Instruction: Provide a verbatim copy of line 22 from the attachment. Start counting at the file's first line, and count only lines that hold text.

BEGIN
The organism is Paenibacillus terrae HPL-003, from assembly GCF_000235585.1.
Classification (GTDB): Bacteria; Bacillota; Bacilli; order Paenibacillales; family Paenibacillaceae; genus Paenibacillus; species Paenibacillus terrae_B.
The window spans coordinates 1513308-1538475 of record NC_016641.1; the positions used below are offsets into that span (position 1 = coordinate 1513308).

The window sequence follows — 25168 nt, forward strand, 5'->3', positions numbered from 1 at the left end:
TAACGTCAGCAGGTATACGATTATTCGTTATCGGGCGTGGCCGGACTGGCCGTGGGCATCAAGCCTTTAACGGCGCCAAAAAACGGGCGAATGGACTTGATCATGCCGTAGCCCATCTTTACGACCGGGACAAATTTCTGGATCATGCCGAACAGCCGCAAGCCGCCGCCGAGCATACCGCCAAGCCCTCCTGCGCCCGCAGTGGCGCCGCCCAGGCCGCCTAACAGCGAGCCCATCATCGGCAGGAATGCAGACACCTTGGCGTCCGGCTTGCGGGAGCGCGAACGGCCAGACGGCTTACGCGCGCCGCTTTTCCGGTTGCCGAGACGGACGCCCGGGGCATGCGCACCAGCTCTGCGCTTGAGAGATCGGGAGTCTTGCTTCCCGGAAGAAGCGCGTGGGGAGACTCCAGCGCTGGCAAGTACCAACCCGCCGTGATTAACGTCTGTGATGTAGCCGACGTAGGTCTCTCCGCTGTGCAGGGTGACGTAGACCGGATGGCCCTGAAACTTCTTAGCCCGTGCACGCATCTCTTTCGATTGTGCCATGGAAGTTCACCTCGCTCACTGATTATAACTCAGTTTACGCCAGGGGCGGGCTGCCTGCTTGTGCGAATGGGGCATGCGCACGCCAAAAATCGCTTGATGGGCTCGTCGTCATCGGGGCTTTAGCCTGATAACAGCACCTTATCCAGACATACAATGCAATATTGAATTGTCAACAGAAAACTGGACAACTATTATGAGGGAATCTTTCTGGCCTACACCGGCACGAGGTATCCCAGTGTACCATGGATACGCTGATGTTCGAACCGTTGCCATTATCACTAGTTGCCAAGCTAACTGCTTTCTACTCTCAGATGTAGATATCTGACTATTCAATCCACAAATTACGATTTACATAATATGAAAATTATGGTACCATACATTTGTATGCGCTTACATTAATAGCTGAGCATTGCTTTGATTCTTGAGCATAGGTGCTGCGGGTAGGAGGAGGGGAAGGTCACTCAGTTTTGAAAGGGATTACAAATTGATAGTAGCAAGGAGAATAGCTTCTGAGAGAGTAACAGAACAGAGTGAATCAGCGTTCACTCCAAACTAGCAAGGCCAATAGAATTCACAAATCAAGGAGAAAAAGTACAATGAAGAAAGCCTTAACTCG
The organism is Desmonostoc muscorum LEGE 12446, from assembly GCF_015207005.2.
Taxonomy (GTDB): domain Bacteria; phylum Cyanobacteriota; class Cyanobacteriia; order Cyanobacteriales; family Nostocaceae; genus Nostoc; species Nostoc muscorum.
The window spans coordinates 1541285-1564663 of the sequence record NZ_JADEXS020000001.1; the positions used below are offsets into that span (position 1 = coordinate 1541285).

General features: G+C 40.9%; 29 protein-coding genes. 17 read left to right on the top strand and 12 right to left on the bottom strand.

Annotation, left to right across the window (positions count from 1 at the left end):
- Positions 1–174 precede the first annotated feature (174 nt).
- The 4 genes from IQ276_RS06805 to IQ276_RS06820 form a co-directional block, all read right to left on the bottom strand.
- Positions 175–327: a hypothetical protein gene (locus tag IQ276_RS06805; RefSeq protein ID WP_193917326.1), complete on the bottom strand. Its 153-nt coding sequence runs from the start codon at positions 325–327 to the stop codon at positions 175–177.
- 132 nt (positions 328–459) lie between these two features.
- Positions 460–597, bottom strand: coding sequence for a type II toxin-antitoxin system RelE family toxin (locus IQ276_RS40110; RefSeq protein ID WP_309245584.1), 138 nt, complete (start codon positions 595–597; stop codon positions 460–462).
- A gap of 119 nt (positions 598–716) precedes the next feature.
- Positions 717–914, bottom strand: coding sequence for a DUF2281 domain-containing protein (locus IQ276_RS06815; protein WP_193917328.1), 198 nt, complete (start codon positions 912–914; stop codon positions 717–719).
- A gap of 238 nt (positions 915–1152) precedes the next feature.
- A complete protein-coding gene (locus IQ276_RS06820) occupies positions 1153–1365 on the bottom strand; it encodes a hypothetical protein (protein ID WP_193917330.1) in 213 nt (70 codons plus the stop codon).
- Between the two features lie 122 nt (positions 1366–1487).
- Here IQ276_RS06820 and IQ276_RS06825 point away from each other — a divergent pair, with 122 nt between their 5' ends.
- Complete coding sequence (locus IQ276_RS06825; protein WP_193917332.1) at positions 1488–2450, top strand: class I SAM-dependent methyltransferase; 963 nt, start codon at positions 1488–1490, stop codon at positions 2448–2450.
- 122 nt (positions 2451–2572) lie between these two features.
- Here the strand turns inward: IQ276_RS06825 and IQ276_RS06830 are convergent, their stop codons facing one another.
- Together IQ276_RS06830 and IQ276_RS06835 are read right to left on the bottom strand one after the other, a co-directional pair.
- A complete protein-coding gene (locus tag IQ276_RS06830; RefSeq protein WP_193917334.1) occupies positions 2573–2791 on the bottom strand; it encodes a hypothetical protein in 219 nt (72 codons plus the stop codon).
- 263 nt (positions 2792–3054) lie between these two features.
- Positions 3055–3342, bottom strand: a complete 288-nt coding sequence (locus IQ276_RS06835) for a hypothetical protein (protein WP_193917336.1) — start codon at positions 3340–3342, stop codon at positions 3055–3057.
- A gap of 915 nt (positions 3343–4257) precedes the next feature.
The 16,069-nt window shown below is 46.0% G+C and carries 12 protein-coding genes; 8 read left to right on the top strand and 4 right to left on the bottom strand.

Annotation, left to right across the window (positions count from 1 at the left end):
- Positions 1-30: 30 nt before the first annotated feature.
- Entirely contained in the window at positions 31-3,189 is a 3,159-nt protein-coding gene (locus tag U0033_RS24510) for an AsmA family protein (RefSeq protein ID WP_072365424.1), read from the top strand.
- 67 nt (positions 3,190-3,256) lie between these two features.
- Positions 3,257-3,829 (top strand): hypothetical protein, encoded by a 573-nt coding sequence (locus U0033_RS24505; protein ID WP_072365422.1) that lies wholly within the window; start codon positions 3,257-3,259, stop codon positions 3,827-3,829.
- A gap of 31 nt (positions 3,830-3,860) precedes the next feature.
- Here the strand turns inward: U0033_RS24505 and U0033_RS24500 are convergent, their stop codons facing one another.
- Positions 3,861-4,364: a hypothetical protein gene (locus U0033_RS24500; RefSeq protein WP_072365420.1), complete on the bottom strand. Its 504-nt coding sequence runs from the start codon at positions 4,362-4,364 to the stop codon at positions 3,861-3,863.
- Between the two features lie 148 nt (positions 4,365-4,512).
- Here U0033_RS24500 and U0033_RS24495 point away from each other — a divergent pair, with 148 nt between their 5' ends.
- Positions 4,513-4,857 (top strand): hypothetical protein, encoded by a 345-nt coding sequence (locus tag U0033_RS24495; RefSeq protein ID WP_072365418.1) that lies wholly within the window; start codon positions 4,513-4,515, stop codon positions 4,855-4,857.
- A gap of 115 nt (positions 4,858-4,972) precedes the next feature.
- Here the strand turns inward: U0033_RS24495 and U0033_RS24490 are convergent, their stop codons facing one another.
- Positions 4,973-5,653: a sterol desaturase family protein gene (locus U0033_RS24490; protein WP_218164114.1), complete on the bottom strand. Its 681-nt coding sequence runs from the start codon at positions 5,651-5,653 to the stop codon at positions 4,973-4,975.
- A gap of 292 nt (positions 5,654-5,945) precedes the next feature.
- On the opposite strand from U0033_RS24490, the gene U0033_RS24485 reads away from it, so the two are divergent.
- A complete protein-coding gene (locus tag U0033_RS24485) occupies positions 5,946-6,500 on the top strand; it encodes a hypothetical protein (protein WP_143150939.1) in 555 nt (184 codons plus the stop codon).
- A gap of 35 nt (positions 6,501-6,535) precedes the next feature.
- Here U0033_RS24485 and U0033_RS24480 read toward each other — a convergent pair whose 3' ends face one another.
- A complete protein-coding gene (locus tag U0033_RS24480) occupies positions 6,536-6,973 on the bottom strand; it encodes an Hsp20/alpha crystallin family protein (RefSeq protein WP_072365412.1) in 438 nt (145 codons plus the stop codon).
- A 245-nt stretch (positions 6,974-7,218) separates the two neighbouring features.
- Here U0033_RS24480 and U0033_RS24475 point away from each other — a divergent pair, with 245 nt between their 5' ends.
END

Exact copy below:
- Complete coding sequence (locus IQ276_RS06825; protein WP_193917332.1) at positions 1488–2450, top strand: class I SAM-dependent methyltransferase; 963 nt, start codon at positions 1488–1490, stop codon at positions 2448–2450.